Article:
Often garden sheds become the dumping ground for things that could be handy in the future.
They seem to hold everything from wood offcuts to spare screws, paint brushes and tools you’ve used once, says Kristina Duke, professional organiser. While there can be value in keeping even the most rarely used items, applying a little method to your shed’s madness makes for a more organised, and therefore useful, storage space.
Here’s how to make your outdoor storage as organised as your indoor spaces.
1. Empty your shed
It’s sounds obvious, but if you’ve ever tried to tidy the shed by moving things around and pulling out what you want to throw away, you’ll have seen first hand how futile this is.
So, step one is to pull everything out and place it on the lawn, says professional organiser, Linda Eagleton. Want to be an even smarter sorter? She recommends placing like with like as you go – so reserve a section of lawn for old paints, gardening tools, pest control – and so on.
2. Decide what to keep
Chances are it’s been a while since your last clean-up. The next step is determining what you really need to keep.
“Think about what activities you do in the yard. For example, do you have a gardener who uses their own equipment? Do you still own pool chemicals yet someone else maintains your pool? Your answer will help you identify what you need to keep, and what’s unnecessarily taking up valuable real estate,” Linda says.
While the basic rule of thumb in decluttering is, ‘if I haven’t used it for a year then let it go’, the rules may be a little different in the shed, Kristina says, saying some items are used rarely yet remain handy to own. So how do you decide? If the item is expensive to replace and you have some intention of using it again, then store it. If you know it’s unlikely you’ll ever need it, or you won’t need it soon and it’s not expensive or difficult to replace or borrow, then ditch it.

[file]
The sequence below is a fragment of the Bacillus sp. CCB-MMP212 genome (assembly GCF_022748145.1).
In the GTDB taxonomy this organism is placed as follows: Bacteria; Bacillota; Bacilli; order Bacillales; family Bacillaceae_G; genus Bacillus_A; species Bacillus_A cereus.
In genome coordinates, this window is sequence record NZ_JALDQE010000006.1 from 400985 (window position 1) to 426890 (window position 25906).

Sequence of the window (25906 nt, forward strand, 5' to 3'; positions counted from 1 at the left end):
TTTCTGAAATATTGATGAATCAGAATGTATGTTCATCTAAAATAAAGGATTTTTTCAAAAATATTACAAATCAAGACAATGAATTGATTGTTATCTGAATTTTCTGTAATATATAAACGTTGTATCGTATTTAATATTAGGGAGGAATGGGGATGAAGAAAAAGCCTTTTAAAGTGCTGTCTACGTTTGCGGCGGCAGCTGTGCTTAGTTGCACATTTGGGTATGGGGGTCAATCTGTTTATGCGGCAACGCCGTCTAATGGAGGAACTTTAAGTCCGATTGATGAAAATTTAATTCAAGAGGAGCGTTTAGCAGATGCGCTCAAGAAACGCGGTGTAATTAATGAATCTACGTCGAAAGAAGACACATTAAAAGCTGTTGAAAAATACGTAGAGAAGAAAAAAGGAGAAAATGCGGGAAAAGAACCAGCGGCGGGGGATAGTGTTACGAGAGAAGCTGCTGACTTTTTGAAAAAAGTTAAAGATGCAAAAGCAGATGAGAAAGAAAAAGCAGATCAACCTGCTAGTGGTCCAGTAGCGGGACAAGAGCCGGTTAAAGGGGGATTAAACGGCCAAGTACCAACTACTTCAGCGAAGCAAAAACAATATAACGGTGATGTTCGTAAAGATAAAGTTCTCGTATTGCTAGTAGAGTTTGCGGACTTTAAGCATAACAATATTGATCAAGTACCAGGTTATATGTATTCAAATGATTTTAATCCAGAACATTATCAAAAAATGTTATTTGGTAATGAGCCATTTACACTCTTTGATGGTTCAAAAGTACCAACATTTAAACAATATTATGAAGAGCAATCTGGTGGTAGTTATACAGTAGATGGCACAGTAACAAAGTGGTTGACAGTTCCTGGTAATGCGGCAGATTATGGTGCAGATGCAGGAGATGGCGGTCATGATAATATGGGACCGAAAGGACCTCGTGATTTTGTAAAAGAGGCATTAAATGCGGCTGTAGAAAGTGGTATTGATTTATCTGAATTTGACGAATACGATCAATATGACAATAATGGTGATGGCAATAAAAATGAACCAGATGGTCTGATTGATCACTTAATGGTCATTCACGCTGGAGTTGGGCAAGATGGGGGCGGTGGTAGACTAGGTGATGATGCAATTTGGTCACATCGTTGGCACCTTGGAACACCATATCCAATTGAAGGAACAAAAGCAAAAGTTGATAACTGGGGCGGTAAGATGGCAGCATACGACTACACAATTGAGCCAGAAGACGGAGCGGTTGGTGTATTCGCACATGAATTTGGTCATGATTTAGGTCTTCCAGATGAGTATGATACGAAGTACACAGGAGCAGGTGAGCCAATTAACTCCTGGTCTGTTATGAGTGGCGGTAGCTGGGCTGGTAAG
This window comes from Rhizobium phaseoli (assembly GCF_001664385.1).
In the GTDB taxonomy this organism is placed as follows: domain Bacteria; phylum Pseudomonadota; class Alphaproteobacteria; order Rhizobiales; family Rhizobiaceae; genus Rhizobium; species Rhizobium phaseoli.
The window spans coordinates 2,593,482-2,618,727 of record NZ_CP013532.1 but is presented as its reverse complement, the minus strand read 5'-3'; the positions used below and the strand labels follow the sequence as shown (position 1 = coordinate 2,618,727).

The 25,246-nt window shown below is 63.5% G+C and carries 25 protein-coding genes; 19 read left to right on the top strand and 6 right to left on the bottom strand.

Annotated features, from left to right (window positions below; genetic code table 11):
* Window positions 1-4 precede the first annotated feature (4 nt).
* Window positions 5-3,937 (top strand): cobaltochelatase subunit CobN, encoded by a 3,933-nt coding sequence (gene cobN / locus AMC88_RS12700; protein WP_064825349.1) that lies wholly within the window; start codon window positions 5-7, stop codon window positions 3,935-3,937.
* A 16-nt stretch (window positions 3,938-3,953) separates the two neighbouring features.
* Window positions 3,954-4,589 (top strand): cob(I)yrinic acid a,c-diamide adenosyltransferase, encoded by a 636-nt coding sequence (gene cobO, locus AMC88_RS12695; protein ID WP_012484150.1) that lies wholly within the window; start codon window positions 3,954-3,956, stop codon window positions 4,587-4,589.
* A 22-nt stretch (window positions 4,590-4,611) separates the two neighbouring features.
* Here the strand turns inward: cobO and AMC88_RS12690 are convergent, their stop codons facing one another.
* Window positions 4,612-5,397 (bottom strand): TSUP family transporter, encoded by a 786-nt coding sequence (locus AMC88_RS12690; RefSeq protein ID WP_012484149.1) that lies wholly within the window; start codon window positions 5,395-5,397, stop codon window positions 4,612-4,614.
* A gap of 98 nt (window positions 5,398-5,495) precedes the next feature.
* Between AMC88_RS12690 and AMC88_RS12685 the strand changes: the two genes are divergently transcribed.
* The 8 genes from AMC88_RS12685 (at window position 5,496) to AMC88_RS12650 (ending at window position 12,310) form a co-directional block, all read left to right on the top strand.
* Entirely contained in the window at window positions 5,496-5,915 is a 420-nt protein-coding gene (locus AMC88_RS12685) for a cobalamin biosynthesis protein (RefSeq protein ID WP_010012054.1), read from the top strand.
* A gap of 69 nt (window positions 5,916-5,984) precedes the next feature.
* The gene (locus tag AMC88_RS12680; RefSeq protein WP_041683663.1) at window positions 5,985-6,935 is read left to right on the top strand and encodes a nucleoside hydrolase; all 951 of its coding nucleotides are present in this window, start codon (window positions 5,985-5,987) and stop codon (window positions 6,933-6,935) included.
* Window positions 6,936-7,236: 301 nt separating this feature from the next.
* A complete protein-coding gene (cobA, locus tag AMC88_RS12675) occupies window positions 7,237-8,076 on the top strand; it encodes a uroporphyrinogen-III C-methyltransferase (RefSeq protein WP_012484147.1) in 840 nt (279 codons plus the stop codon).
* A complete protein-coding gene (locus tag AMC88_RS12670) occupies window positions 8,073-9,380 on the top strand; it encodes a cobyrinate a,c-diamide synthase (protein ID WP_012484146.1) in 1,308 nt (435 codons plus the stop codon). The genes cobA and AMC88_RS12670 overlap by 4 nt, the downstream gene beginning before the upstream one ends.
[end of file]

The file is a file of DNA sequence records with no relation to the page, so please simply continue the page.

3. Dispose responsibly
If you need to dispose of any chemicals that are either outdated or unwanted, Linda recommends finding out the dates and locations for your local council’s safe chemical removal program. “If you have old paint tins where the paint has hardened and dried out, you can leave the lid off and put them in your general waste. If you have a small amount of paint you don’t want, use kitty litter to absorb it, then this can go in the general waste, too,” Linda says.
4. Get organised
Kristina says a well-organised shed will require proper shelving. “I like open shelving, as it’s quick to find things and easy access, which is important when you’re doing a job – so heavy-duty metal shelves are essential,” Kristina says. Bonus tip: Linda suggests ensuring you adjust the shelves so they’ll fit the items you’ll be storing as once they’ve been screwed together it can be a real pain to change the shelf heights.
Linda’s other suggestions:
- Divide your shed into and think about how often you use items. Things that are used weekly need to be in easy reach, where items only used once a month or more infrequently can be further away.
- Use clear plastic tubs to keep smaller items together, and so you can easily see what’s in them.
- Label shelves and tubs so it’s easy to locate items.
- Wall hooks are great for hanging ladders or tools like saws and spades.
- A wall-mounted broom organiser is handy to keep shovels, rakes and outdoor brooms tidy and accessible.
5. Stay organised year round
Once your shed is organised, it’ll be easier to keep tidy, as everyone can look at the labels and put items away promptly and properly. But don’t let things slide.
“Have a maintenance check every six months to keep on top of it. Then you can also reshuffle gardening items as you need to – for example, if you’d use them more depending on the season,” Linda says.